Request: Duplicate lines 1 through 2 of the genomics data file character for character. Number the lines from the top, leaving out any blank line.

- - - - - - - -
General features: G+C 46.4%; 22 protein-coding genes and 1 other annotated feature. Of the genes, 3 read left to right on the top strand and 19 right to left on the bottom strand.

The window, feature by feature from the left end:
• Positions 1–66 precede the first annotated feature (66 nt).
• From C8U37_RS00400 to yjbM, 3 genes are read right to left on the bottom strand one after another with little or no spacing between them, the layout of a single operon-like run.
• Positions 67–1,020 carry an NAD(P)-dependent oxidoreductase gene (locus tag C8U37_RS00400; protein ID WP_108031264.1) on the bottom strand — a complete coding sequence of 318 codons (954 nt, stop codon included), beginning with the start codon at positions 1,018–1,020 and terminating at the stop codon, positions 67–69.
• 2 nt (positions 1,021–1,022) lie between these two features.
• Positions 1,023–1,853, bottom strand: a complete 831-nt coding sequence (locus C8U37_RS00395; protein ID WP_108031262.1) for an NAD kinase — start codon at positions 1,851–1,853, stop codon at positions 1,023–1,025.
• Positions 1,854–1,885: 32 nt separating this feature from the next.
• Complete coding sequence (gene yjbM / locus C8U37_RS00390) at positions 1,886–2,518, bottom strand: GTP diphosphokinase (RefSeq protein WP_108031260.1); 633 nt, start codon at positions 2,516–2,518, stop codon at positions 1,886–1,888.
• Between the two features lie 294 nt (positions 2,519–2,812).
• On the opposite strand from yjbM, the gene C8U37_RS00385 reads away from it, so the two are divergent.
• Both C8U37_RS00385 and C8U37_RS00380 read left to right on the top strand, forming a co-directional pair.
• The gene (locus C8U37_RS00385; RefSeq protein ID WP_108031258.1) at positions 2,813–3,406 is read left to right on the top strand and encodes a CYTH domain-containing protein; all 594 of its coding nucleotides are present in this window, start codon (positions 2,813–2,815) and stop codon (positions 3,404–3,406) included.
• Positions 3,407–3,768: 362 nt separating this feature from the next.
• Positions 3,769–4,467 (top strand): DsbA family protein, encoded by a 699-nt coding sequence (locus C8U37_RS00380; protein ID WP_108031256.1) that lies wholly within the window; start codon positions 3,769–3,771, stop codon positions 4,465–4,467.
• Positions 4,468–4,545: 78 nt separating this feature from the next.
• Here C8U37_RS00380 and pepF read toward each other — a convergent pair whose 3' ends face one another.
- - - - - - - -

General features: G+C 46.4%; 22 protein-coding genes and 1 other annotated feature. Of the genes, 3 read left to right on the top strand and 19 right to left on the bottom strand.

The window, feature by feature from the left end: